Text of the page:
20 pages, 3 plate(s)

Seajack--A 15' Knockabout Sailer (Pub. No. 5021)

By Julius Fanta and Christ Sommer

Here are plans and details for building Seajack, a snappy knockabout sailer that meets the demand for a sturdy, well-built craft for comfortable going. Fifteen feet long, Sea jack is a lot of boat for her size, and yet ideal for single-handed sailing. The five-foot beam makes for a commodious cockpit and the safe pleasure of five or six persons.  The cat-rigged, 97 square-foot sail handles easily. If desired, Seajack may be sloop-rigged with a total spread of 120 square feet; the difference being in the jib’s area.  The entire rig is inboard so that stability is at a maximum. Weighing between 450 and 500 pounds, depending on materials, this sailer is conveniently rowed in dead calms, and light enough to be transported by trailer. The rudder is removable so that an outboard motor may be attached to the transom.  Simple to build, Seajack should be no problem to the amateur.

12 pages, 4 plate(s)

Pirate--A 17 ft Cabin Sharpie (Pub. No. 5023)

by I. A. Emmett

This little shoal-draft sharpie not only combines the handiness of power with the pleasures of sail, but provides a roomy cabin for week-end and vacation cruising. An opening in the-after deck permits fastening a small outboard motor astern when the wind fails and the raising cabin top feature gives an unusually roomy cabin aboard so small a boat. Note how this latter works out: when sailing, the top or roof of the cabin nestles down on the low coaming to be out of the way and not spoil the boat’s appearance or ability. But, at anchor, the top is raised on its canvas gusset-like sides, and held up by struts, to give good headroom below. As a cabin is used but little while sailing or under power, room below does not matter; headroom is most welcome when the boat is anchored at night, or for meal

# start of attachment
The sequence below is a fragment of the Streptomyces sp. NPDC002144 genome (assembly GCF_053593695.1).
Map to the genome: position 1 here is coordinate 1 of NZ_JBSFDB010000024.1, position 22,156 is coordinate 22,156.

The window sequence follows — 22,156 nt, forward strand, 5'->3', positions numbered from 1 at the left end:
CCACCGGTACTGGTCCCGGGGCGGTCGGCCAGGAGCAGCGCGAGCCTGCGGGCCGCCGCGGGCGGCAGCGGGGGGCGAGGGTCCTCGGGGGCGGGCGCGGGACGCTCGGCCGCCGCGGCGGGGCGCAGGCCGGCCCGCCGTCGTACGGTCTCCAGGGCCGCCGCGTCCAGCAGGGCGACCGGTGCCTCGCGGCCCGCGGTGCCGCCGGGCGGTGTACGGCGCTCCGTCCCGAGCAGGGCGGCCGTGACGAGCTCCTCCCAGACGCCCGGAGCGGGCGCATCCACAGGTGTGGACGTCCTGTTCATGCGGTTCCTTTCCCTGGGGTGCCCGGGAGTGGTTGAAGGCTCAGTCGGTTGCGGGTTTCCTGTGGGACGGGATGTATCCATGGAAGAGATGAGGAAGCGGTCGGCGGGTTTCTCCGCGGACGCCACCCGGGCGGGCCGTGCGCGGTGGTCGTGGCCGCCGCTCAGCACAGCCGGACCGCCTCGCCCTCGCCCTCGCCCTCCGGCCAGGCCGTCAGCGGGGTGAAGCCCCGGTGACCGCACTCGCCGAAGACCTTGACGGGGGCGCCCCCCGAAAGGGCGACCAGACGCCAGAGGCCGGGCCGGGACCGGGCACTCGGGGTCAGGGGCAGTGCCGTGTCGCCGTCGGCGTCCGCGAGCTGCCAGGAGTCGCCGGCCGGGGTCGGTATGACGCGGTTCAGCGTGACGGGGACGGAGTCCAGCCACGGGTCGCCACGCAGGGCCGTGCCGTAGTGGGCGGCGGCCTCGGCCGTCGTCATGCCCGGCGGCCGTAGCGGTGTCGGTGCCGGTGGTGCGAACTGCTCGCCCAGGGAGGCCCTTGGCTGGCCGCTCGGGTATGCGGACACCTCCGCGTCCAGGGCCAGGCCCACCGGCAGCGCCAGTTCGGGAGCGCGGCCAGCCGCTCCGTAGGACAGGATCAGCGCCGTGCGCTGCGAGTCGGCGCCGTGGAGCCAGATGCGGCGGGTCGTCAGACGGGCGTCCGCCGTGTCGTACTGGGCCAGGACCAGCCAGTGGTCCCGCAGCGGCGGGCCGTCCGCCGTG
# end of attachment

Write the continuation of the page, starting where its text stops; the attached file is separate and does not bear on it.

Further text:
12 pages, 3 plate(s)

Handy Andy--A versatile craft (Pub. No. 5024)

by Sam Rabl

At the summer camp, Johnnie wants to go for a sail, Doris wants to row and Dad is anxious to try out a trolling rig with the new outboard over by the lily pads. Three boats are out of the question. For this happy family we present "Handy Andy" which is all that its name implies. Two methods of construction are possible; the choice may be made by the builder. As a sail boat "Handy Andy" embodies all the new developments in sail of the past few years, carrying hardly any more area than the rig on a canoe, yet efficient enough to keep up with boats designed especially for sail. Under power this craft will give good account of herself up to ten horse-power, and will be as easy to row as any skiff of similar size.